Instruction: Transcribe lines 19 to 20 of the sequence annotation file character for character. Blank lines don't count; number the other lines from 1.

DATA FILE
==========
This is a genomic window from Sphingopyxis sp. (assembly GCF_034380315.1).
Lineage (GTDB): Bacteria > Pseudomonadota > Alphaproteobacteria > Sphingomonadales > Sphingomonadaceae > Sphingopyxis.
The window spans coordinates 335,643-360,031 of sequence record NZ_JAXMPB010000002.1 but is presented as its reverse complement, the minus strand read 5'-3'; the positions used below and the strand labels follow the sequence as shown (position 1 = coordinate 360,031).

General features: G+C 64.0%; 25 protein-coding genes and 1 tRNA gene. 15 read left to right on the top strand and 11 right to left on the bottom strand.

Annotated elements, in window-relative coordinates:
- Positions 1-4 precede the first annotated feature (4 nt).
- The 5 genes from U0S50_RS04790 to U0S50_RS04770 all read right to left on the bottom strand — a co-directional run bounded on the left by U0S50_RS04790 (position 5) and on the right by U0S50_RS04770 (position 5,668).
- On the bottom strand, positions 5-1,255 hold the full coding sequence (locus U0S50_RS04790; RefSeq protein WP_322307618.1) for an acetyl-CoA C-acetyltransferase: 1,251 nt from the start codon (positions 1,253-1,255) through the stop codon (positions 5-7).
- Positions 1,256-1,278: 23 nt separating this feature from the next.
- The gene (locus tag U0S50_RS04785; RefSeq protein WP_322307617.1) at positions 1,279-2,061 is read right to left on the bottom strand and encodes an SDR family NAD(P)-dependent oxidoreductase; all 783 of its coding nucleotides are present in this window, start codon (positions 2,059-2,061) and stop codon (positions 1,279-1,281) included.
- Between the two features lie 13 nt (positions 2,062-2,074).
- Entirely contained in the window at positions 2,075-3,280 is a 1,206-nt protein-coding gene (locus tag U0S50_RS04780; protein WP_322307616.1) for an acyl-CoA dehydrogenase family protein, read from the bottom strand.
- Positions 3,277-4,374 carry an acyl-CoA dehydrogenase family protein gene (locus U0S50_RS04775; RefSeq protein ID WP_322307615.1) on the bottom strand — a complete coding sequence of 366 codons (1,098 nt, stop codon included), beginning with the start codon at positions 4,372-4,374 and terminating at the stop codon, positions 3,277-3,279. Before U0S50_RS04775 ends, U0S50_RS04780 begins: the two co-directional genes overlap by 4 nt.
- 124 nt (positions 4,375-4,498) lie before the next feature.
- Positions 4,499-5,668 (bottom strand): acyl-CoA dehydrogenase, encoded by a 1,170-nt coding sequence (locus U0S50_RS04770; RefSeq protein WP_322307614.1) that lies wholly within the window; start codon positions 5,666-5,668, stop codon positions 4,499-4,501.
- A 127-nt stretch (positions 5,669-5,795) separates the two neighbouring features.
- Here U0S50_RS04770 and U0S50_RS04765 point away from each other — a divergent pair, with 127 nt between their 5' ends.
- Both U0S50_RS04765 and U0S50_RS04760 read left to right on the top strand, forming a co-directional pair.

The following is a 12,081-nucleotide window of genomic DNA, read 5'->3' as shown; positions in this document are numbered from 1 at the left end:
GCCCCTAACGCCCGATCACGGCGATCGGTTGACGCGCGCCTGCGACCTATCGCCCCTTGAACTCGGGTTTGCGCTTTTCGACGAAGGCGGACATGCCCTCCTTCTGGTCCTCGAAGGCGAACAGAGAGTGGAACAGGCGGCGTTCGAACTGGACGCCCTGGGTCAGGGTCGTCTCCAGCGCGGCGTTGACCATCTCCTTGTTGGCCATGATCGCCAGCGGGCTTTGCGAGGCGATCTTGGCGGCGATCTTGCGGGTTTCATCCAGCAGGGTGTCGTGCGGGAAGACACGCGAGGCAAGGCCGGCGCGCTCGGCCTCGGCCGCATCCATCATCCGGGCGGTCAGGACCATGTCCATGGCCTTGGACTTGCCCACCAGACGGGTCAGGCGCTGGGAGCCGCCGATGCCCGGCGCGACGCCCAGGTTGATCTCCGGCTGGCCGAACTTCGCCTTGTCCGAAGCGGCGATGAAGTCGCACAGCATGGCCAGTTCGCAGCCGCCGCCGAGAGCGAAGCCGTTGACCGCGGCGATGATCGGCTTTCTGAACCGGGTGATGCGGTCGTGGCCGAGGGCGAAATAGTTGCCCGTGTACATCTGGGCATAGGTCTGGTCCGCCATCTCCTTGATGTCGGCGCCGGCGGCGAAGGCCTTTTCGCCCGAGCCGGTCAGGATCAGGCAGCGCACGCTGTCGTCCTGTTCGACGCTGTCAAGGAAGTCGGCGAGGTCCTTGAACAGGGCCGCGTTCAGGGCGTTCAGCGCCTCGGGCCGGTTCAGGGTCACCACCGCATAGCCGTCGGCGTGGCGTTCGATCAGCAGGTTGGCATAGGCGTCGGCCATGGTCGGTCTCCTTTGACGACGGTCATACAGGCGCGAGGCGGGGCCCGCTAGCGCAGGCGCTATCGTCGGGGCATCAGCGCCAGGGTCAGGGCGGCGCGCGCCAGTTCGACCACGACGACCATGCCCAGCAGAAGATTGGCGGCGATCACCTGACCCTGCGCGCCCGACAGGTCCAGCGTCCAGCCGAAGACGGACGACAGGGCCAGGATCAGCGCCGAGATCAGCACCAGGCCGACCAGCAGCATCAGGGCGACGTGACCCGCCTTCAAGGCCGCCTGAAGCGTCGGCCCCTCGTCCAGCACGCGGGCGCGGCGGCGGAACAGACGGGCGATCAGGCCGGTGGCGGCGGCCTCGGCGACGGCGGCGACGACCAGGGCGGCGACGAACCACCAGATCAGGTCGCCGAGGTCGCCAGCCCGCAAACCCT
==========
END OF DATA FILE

The following is a 12,081-nucleotide window of genomic DNA, read 5'->3' as shown; positions in this document are numbered from 1 at the left end:
GCCCCTAACGCCCGATCACGGCGATCGGTTGACGCGCGCCTGCGACCTATCGCCCCTTGAACTCGGGTTTGCGCTTTTCGACGAAGGCGGACATGCCCTCCTTCTGGTCCTCGAAGGCGAACAGAGAGTGGAACAGGCGGCGTTCGAACTGGACGCCCTGGGTCAGGGTCGTCTCCAGCGCGGCGTTGACCATCTCCTTGTTGGCCATGATCGCCAGCGGGCTTTGCGAGGCGATCTTGGCGGCGATCTTGCGGGTTTCATCCAGCAGGGTGTCGTGCGGGAAGACACGCGAGGCAAGGCCGGCGCGCTCGGCCTCGGCCGCATCCATCATCCGGGCGGTCAGGACCATGTCCATGGCCTTGGACTTGCCCACCAGACGGGTCAGGCGCTGGGAGCCGCCGATGCCCGGCGCGACGCCCAGGTTGATCTCCGGCTGGCCGAACTTCGCCTTGTCCGAAGCGGCGATGAAGTCGCACAGCATGGCCAGTTCGCAGCCGCCGCCGAGAGCGAAGCCGTTGACCGCGGCGATGATCGGCTTTCTGAACCGGGTGATGCGGTCGTGGCCGAGGGCGAAATAGTTGCCCGTGTACATCTGGGCATAGGTCTGGTCCGCCATCTCCTTGATGTCGGCGCCGGCGGCGAAGGCCTTTTCGCCCGAGCCGGTCAGGATCAGGCAGCGCACGCTGTCGTCCTGTTCGACGCTGTCAAGGAAGTCGGCGAGGTCCTTGAACAGGGCCGCGTTCAGGGCGTTCAGCGCCTCGGGCCGGTTCAGGGTCACCACCGCATAGCCGTCGGCGTGGCGTTCGATCAGCAGGTTGGCATAGGCGTCGGCCATGGTCGGTCTCCTTTGACGACGGTCATACAGGCGCGAGGCGGGGCCCGCTAGCGCAGGCGCTATCGTCGGGGCATCAGCGCCAGGGTCAGGGCGGCGCGCGCCAGTTCGACCACGACGACCATGCCCAGCAGAAGATTGGCGGCGATCACCTGACCCTGCGCGCCCGACAGGTCCAGCGTCCAGCCGAAGACGGACGACAGGGCCAGGATCAGCGCCGAGATCAGCACCAGGCCGACCAGCAGCATCAGGGCGACGTGACCCGCCTTCAAGGCCGCCTGAAGCGTCGGCCCCTCGTCCAGCACGCGGGCGCGGCGGCGGAACAGACGGGCGATCAGGCCGGTGGCGGCGGCCTCGGCGACGGCGGCGACGACCAGGGCGGCGACGAACCACCAGATCAGGTCGCCGAGGTCGCCAGCCCGCAAACCCT